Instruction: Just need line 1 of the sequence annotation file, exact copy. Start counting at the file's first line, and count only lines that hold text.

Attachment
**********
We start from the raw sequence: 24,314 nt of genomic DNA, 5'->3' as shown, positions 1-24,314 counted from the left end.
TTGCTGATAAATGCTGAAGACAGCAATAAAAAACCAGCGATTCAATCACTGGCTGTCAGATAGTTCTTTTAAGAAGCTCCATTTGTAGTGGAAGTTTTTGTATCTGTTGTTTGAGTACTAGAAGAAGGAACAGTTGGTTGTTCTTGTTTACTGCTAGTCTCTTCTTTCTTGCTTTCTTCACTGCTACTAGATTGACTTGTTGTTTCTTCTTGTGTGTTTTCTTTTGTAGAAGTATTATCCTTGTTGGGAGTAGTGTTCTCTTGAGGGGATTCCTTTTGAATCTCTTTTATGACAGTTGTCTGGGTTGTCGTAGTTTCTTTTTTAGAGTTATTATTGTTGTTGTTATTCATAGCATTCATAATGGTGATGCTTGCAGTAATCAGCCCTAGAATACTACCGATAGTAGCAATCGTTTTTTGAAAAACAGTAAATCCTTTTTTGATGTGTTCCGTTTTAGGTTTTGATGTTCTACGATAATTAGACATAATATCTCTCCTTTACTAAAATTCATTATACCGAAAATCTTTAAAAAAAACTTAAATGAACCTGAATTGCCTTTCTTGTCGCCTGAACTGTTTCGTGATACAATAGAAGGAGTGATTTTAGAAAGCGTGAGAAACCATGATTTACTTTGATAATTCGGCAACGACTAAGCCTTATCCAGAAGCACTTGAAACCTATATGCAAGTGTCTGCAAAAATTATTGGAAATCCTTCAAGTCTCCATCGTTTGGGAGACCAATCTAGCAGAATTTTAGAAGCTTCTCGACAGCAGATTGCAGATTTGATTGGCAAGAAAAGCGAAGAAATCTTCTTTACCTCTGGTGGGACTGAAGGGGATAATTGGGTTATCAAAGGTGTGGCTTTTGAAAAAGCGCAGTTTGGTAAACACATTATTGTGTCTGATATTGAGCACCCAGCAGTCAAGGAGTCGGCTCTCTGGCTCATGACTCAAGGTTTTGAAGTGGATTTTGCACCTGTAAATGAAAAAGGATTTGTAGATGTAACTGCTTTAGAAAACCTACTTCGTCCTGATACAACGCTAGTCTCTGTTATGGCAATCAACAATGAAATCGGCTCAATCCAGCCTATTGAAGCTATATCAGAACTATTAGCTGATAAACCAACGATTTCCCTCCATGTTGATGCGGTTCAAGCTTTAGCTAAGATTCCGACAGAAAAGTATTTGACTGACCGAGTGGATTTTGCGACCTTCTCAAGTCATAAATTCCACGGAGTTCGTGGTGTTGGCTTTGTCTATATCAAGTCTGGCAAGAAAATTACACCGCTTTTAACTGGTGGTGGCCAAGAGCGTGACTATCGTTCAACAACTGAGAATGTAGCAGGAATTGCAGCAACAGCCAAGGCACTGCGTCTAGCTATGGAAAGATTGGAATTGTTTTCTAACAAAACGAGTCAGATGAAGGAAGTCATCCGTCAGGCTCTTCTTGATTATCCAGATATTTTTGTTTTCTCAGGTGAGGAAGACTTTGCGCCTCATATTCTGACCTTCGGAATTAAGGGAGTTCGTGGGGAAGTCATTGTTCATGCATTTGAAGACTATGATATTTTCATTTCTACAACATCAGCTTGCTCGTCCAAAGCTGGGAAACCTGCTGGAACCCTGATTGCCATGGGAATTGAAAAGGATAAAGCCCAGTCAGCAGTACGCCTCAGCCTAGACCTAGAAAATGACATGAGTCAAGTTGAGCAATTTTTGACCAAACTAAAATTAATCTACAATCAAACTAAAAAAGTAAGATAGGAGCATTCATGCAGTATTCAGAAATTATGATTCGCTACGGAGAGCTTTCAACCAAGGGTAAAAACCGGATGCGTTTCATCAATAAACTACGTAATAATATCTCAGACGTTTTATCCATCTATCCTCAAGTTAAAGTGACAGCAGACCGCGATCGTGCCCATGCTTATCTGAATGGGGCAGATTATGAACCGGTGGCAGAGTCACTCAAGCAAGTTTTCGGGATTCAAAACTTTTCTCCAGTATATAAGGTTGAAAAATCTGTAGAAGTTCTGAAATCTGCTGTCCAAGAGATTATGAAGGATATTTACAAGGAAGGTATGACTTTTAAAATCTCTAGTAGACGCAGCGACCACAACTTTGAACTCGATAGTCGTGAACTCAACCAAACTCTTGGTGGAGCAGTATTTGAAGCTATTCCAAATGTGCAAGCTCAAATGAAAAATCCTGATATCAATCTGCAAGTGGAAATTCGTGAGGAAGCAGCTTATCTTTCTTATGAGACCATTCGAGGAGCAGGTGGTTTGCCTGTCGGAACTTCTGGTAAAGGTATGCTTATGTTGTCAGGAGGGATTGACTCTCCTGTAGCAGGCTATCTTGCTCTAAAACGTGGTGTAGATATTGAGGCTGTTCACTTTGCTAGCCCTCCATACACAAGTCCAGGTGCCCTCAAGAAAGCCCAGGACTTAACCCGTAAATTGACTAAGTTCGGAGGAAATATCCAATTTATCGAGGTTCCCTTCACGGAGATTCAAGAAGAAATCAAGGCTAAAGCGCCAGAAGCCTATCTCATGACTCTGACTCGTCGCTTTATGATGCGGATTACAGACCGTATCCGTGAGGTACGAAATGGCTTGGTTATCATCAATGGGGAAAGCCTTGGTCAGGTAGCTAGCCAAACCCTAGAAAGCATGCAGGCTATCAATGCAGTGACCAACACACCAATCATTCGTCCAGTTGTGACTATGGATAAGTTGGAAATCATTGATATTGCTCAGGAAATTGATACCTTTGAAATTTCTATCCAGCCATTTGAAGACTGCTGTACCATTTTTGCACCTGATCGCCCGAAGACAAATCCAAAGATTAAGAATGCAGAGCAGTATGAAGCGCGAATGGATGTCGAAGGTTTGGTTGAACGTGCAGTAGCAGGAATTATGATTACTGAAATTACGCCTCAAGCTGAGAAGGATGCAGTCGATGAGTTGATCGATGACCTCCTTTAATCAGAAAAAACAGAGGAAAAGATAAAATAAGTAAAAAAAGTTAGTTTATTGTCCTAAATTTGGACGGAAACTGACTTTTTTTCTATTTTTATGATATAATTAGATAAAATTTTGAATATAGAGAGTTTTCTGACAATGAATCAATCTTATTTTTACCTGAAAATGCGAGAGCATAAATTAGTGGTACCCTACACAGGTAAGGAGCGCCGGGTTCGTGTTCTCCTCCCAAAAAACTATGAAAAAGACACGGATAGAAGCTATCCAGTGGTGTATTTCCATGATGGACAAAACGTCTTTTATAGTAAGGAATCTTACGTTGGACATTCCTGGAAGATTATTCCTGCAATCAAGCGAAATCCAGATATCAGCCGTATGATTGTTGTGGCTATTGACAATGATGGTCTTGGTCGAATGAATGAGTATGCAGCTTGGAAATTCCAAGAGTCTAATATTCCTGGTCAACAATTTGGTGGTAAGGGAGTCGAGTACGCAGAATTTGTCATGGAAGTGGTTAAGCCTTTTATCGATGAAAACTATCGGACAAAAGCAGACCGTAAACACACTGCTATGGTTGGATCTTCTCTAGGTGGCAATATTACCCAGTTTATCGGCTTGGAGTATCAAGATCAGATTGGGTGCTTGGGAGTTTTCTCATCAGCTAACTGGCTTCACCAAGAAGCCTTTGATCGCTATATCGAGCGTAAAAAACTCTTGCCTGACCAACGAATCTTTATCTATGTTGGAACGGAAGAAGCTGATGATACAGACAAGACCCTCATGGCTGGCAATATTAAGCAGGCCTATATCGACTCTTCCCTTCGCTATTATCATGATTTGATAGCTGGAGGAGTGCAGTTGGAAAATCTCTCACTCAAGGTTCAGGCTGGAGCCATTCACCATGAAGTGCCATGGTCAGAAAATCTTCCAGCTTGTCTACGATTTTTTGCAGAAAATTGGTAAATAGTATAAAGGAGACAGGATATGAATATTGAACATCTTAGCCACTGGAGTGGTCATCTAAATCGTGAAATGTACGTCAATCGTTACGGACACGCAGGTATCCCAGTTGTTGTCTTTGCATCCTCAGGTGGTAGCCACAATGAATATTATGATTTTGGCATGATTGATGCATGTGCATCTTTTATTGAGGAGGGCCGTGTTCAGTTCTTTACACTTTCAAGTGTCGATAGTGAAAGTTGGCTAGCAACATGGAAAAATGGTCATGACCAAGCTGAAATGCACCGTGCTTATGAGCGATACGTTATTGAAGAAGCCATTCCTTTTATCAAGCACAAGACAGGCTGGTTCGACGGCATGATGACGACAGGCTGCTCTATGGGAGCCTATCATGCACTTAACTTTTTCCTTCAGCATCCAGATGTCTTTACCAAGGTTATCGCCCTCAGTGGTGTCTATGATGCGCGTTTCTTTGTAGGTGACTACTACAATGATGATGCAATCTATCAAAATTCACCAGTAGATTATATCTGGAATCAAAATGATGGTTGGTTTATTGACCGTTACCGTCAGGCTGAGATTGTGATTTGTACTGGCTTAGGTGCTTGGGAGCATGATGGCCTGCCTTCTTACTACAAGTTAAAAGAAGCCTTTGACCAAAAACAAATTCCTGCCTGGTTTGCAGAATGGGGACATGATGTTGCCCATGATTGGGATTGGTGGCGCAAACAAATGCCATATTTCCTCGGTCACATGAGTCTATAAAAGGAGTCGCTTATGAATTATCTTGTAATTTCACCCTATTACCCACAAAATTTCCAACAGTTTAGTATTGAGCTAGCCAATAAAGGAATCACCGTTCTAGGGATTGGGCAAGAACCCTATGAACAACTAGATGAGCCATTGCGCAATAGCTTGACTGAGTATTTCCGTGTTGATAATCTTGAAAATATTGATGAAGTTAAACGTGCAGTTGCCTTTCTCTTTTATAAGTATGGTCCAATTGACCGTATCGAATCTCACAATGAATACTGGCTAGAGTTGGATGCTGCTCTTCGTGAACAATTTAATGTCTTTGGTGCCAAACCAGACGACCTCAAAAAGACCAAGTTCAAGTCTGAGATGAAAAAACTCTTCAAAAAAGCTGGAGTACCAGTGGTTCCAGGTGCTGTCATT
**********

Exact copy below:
We start from the raw sequence: 24,314 nt of genomic DNA, 5'->3' as shown, positions 1-24,314 counted from the left end.